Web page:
Church services and funerals are going ahead in front of restricted audiences in many parts of the country, despite the Covid-19 clampdown on gatherings.
Local priests in some dioceses say they are coming under increased pressure on a daily basis from the relatives of the deceased in many areas to attend events at home.
They have appealed for calm within communities where many are grieving alone.
In many communities, where deaths are taking place, people have turned to alternative ways of showing solidarity by displaying flags and emblems in the open air, most notably in Roscommon where former GAA star and solicitor Conor Connelly passed away.
He was one of Roscommon's star players in the team that won the 2001 Connacht Senior Football Championship.
When the 44-year-old died suddenly from natural causes last weekend, there was a huge outpouring of grief on social media in the west and the midlands, as friends and team-mates moved to try to support his wife Claire and his family after their tragic loss.
All over Roscommon and Offaly, where he lived, fans confined to their homes displayed the primrose and blue of Roscommon outside from windows, doors and hedges as a tribute.
It was a gesture welcomed by former Roscommon goalkeeeper Shane Curran in the helplessness of these times.
"Conor was not just a great footballer on the field, he was a great person off the field," Mr Curran said.
"It was another colleague on the county team, Lorcan Dowd, who came up with the idea of putting out a flag to display our solidarity with Claire and the boys. It was a brilliant idea and will last as a fitting tribute to Conor for the rest of the year."
Where funerals are going ahead in some parts of Ireland, the pressure is growing on priests and the religious in many communities to attend and pray privately with families, despite the Covid-19 restrictions.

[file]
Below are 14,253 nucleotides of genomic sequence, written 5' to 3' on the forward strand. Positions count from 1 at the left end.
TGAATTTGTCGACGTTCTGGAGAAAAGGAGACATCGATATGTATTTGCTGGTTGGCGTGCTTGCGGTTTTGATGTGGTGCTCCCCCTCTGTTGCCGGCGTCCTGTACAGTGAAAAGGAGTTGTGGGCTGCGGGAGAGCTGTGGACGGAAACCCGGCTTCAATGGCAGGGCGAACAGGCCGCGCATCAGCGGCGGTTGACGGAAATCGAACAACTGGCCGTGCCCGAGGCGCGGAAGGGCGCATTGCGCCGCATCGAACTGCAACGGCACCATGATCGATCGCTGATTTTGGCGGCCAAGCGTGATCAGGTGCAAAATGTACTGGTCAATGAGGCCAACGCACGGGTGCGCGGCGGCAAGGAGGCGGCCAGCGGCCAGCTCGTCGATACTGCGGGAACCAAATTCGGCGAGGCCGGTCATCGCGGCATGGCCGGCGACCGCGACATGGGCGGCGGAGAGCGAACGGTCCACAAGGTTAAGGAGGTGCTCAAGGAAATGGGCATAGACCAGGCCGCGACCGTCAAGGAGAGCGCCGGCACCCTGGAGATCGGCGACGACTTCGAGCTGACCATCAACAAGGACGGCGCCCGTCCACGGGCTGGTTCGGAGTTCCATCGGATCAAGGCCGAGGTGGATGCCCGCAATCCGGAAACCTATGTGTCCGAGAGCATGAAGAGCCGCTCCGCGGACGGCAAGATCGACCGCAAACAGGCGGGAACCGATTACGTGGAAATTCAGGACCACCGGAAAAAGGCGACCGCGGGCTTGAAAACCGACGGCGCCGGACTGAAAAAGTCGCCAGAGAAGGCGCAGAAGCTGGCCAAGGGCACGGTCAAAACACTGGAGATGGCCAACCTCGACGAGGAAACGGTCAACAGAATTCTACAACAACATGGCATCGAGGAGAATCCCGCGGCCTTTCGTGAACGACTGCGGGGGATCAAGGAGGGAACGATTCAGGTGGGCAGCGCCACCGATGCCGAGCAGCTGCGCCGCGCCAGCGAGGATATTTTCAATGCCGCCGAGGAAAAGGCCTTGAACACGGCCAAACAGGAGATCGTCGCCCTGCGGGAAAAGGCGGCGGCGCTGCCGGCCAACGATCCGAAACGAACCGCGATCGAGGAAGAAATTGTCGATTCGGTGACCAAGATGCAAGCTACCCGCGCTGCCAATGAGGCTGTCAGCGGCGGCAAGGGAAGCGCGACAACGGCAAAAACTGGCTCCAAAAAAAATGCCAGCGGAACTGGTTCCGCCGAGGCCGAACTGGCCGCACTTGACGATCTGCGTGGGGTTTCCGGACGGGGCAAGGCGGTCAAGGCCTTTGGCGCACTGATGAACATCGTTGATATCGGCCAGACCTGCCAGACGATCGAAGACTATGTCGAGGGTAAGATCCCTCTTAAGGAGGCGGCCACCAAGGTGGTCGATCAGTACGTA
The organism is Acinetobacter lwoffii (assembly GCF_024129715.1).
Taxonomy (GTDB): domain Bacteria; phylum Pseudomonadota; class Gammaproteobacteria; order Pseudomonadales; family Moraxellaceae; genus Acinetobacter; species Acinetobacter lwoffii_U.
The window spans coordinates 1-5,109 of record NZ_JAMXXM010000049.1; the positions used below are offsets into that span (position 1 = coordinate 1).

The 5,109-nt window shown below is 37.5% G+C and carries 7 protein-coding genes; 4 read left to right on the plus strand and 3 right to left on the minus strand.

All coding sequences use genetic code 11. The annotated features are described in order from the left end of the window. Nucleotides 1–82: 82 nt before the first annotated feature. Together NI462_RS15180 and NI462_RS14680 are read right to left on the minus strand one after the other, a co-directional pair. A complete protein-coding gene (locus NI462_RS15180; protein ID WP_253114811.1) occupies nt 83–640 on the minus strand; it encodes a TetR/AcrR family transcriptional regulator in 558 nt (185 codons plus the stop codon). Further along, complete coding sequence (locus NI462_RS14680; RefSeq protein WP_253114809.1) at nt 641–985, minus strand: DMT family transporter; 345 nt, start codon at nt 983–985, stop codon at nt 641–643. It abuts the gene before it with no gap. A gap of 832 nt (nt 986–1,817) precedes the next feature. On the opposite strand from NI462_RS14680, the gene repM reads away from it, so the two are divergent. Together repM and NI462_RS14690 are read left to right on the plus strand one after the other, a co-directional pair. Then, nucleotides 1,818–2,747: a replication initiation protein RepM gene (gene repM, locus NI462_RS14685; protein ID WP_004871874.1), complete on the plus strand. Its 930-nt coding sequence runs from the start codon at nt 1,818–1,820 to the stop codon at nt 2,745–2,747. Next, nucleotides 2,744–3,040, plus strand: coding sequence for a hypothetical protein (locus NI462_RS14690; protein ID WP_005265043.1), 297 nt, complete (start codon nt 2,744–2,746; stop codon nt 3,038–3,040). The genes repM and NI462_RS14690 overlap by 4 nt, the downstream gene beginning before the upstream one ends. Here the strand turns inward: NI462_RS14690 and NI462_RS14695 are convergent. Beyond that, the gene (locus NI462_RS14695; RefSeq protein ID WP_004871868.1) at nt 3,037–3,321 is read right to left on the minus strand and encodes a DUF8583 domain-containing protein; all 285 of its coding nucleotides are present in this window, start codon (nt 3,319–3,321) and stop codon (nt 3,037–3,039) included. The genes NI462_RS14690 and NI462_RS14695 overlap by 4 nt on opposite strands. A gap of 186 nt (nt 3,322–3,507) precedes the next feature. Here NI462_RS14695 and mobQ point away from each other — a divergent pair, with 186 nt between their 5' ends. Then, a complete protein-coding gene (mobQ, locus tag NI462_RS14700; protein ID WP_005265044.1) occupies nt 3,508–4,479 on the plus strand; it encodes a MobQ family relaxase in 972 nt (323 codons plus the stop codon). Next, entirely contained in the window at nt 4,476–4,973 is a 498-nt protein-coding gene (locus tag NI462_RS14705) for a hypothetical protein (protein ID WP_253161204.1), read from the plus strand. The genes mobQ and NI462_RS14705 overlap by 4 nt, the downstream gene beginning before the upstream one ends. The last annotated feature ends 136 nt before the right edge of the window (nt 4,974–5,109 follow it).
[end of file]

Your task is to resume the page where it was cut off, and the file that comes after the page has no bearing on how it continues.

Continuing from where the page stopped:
Bishop of Elphin Kevin Doran has already appealed to the public not to put pressure on priests, many of whom are in their 70s and are cocooned in their own homes.
Fr Paddy Byrne, the parish priest of Abbeyleix in Co Laois, has appealed for calm.
"These are extraordinary moments. Moments of challenge and moments when many people are over-burdened and overwhelmed " Fr Byrne said.
"Our role as priests in the community is to be a presence of calm at this time, a voice of hope, so it is important that we support that mighty response that is out there in the community in dealing with Covid-19.
"Funeral and bereavement is always a difficult time but when there is regulation and isolation it adds to the burden. I do think it is an opportune time for us not to engage with anxiety or be in a place of fear."
As the restrictions continue, the HSE guidelines on looking after the deceased have been clarified.
Phil O'Reilly, a funeral undertaker in Tullamore, said there was some confusion originally with guidelines, but as it stands in Co Offaly, it is possible to arrange a viewing when somebody dies outside of the Covid-19 situation.
"We now have eight seats in our funeral parlour where once we had over 100 and it is very tough on families, but they are coming to grips with the changes," he said.